The prim man arrived at this point just as the glasses cameback, when Mr. Bob Sawyer, who had been absorbed in attentionduring the whole time, said he should very much like to hear theend of it, for, so far as it went, it was, without exception, the verybest story he had ever heard.The sight of the tumblers restored Bob Sawyer to a degree ofequanimity which he had not possessed since his interview with hislandlady. His face brightened up, and he began to feel quite convivial.

'Now, Betsy,' said Mr. Bob Sawyer, with great suavity, anddispersing, at the same time, the tumultuous little mob of glassesthe girl had collected in the centre of the table--'now, Betsy, thewarm water; be brisk, there's a good girl.'

'You can't have no warm water,' replied Betsy.

'No warm water!' exclaimed Mr. Bob Sawyer.

'No,' said the girl, with a shake of the head which expressed amore decided negative than the most copious language couldhave conveyed. 'Missis Raddle said you warn't to have none.'

The surprise depicted on the countenances of his guestsimparted new courage to the host.

'Bring up the warm water instantly--instantly!' said Mr. BobSawyer, with desperate sternness.

'No. I can't,' replied the girl; 'Missis Raddle raked out thekitchen fire afore she went to bed, and locked up the kittle.'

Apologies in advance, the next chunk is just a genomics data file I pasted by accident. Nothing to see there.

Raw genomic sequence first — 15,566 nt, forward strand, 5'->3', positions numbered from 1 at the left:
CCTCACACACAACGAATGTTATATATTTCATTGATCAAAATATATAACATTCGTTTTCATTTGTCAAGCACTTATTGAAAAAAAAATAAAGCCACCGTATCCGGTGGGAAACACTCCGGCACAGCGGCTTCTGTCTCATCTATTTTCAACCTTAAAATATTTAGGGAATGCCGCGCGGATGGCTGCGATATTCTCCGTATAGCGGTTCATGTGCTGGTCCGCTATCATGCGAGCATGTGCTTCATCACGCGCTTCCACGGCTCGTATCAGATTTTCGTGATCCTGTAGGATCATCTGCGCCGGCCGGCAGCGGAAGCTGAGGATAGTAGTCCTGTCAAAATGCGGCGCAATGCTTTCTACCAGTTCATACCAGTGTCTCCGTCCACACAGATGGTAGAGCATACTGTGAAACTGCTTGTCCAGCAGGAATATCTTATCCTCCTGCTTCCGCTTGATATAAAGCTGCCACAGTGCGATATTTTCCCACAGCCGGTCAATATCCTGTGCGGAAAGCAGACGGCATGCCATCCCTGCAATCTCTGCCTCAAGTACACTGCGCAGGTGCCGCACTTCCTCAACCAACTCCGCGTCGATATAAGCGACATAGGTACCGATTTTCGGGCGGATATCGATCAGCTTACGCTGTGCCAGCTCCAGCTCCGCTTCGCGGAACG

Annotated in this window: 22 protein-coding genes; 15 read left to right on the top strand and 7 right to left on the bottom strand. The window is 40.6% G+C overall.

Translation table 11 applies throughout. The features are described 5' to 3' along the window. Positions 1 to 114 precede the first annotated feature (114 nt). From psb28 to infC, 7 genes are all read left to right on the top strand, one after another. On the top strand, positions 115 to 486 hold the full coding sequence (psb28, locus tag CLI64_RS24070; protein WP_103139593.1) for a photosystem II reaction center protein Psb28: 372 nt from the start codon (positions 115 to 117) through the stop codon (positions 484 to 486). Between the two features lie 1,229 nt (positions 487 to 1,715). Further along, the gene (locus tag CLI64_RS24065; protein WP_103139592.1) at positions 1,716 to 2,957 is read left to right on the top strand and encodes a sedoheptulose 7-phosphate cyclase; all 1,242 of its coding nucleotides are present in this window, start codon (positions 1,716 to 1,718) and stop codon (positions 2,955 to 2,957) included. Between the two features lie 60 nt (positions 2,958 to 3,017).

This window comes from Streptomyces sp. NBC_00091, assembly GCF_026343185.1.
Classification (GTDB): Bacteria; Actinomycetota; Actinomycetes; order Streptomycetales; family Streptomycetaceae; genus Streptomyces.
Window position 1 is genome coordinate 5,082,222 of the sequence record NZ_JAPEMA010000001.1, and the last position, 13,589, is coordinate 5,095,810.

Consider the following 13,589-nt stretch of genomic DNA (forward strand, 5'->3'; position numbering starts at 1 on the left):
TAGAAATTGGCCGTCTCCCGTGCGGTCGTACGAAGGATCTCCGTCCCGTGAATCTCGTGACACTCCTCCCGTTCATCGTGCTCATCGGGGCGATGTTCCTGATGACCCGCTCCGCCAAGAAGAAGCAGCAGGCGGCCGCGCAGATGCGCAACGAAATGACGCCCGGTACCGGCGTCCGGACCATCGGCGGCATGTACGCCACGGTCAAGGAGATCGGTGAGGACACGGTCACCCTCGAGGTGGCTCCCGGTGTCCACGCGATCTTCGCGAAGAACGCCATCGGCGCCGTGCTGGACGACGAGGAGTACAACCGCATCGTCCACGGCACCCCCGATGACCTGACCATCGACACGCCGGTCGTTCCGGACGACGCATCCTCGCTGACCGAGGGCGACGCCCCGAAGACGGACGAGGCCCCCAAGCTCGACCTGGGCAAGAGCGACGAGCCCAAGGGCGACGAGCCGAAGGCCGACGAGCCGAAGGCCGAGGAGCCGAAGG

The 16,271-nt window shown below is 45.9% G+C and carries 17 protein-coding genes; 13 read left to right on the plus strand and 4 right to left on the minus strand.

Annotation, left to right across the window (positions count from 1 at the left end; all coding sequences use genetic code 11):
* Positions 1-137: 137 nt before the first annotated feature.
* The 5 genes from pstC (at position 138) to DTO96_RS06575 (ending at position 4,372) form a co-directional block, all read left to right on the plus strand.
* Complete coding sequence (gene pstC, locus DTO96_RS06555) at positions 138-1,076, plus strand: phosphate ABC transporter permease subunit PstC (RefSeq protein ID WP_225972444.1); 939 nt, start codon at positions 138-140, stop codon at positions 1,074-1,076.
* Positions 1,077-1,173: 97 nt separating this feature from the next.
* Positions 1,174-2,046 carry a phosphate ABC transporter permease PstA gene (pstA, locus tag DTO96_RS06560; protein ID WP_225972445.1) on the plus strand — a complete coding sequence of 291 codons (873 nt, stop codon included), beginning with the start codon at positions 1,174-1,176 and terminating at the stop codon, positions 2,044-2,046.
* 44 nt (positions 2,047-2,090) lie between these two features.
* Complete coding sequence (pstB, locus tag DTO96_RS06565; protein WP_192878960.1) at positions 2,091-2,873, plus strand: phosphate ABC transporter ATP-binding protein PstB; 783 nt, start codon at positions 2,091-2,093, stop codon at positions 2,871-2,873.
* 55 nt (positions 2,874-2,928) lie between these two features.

'Oh, never mind; never mind. Pray don't disturb yourselfabout such a trifle,' said Mr. Pickwick, observing the conflict ofBob Sawyer's passions, as depicted in his countenance, 'coldwater will do very well.'

'Oh, admirably,' said Mr. Benjamin Allen.

'My landlady is subject to some slight attacks of mentalderangement,' remarked Bob Sawyer, with a ghastly smile; 'I fearI must give her warning.'

'No, don't,' said Ben Allen.

'I fear I must,' said Bob, with heroic firmness. 'I'll pay herwhat I owe her, and give her warning to-morrow morning.' Poorfellow! how devoutly he wished he could!

Mr. Bob Sawyer's heart-sickening attempts to rally under thislast blow, communicated a dispiriting influence to the company,the greater part of whom, with the view of raising their spirits,attached themselves with extra cordiality to the cold brandy-and-water, the first perceptible effects of which were displayed in arenewal of hostilities between the scorbutic youth and thegentleman in the shirt. The belligerents vented their feelings ofmutual contempt, for some time, in a variety of frownings andsnortings, until at last the scorbutic youth felt it necessary tocome to a more explicit understanding on the matter; when thefollowing clear understanding took place.'Sawyer,' said the scorbutic youth, in a loud voice.

'Well, Noddy,' replied Mr. Bob Sawyer.

'I should be very sorry, Sawyer,' said Mr. Noddy, 'to createany unpleasantness at any friend's table, and much less at yours,Sawyer--very; but I must take this opportunity of informingMr. Gunter that he is no gentleman.'

'And I should be very sorry, Sawyer, to create any disturbancein the street in which you reside,' said Mr. Gunter, 'but I'mafraid I shall be under the necessity of alarming the neighbours bythrowing the person who has just spoken, out o' window.'

'What do you mean by that, sir?' inquired Mr. Noddy.

'What I say, Sir,' replied Mr. Gunter.

Title: The Pickwick Papers
Author: Charles Dickens